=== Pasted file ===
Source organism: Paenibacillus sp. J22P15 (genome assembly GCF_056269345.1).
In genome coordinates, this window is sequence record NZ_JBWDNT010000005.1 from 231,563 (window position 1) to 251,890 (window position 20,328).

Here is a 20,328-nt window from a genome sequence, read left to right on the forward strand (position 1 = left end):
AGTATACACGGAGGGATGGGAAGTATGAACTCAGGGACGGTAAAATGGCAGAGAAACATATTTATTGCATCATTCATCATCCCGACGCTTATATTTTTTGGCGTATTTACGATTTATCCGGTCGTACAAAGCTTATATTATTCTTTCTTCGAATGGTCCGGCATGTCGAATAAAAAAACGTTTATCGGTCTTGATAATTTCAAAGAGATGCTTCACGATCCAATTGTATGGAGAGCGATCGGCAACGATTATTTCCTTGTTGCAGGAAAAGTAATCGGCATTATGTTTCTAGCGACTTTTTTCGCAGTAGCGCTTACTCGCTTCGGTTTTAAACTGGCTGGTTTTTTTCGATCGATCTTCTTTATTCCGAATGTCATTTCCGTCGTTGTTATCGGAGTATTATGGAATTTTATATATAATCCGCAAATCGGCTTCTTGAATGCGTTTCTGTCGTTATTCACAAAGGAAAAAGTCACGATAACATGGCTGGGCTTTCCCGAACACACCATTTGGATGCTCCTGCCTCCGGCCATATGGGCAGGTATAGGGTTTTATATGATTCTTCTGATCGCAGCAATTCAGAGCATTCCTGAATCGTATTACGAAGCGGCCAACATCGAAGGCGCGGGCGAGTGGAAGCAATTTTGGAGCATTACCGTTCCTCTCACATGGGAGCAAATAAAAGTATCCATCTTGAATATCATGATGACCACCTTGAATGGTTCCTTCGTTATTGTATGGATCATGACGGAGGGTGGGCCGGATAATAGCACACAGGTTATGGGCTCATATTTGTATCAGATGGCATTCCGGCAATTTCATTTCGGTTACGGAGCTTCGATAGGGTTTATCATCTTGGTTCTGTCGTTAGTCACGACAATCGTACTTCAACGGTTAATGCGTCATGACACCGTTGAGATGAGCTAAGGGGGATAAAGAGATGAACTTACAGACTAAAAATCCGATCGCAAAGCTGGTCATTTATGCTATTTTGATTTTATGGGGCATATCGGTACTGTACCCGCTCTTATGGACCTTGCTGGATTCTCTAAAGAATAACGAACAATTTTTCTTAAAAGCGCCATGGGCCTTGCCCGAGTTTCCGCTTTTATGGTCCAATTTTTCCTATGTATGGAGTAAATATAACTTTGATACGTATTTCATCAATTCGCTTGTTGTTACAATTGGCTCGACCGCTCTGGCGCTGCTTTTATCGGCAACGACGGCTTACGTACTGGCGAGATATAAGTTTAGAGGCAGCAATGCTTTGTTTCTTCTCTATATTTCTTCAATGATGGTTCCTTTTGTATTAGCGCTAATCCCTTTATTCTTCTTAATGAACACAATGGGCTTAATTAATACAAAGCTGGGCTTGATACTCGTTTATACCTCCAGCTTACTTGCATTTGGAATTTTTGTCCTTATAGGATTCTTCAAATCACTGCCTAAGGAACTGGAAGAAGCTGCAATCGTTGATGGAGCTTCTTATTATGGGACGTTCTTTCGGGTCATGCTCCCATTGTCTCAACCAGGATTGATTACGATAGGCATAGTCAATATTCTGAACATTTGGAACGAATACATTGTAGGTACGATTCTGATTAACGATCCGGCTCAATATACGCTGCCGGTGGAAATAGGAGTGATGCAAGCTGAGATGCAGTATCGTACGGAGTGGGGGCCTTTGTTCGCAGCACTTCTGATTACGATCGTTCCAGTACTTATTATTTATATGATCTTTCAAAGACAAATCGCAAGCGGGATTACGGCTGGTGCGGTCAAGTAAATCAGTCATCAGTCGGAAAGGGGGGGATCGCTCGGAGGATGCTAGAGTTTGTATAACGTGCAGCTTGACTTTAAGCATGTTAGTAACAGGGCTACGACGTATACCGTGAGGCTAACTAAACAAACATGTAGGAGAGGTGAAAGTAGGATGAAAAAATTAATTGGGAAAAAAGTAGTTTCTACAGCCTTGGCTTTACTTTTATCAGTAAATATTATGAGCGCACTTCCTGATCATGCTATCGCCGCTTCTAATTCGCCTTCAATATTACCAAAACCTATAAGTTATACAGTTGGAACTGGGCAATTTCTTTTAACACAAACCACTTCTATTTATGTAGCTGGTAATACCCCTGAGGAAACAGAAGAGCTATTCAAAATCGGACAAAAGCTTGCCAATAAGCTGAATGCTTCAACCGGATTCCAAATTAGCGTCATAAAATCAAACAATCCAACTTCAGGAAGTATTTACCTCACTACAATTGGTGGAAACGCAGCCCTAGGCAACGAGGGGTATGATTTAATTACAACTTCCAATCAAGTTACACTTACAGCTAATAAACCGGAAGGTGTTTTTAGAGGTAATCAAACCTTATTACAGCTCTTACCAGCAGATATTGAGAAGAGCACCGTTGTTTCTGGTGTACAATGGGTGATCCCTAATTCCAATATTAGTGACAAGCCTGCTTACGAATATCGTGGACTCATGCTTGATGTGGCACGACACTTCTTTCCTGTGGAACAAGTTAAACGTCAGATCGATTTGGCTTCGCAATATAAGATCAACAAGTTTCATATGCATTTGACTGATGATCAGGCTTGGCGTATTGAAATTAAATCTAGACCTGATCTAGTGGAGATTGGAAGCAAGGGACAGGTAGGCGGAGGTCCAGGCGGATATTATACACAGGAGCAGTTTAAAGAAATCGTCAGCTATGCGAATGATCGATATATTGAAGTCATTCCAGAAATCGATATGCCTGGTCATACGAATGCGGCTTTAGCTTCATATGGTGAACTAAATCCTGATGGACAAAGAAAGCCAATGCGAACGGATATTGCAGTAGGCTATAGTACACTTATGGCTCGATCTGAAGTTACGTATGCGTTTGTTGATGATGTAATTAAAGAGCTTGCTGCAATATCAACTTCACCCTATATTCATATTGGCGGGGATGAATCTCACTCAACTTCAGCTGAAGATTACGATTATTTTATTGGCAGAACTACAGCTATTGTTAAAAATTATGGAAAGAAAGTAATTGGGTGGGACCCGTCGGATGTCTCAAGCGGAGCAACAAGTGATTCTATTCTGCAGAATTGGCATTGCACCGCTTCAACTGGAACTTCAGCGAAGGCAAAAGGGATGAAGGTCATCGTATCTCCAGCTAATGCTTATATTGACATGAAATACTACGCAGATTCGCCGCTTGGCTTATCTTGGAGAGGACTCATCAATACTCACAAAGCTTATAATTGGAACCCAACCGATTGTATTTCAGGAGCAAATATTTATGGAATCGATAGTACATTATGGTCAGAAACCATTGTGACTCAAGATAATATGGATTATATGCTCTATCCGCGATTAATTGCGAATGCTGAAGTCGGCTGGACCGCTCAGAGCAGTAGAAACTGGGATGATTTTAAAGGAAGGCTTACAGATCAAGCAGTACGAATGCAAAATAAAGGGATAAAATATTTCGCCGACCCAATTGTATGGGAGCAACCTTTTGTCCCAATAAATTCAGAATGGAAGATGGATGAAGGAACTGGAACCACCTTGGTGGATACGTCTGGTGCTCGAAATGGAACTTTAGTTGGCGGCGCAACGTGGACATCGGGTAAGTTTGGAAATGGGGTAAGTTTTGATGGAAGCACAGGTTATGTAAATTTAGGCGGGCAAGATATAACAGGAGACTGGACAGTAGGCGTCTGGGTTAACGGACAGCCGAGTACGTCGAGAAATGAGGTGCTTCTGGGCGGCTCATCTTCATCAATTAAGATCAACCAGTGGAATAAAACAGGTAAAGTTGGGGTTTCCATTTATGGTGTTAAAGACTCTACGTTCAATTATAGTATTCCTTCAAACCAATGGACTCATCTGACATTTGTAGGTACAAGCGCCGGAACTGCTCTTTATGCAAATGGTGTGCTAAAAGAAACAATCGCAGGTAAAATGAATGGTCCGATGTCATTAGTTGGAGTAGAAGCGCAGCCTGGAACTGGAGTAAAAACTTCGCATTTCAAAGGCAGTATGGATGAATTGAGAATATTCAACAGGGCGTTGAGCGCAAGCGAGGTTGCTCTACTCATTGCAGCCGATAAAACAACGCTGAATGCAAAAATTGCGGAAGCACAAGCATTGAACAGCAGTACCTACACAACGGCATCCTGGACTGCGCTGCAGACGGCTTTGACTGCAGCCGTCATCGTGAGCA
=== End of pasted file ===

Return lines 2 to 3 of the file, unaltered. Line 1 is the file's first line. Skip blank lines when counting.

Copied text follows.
In genome coordinates, this window is sequence record NZ_JBWDNT010000005.1 from 231,563 (window position 1) to 251,890 (window position 20,328).

Here is a 20,328-nt window from a genome sequence, read left to right on the forward strand (position 1 = left end):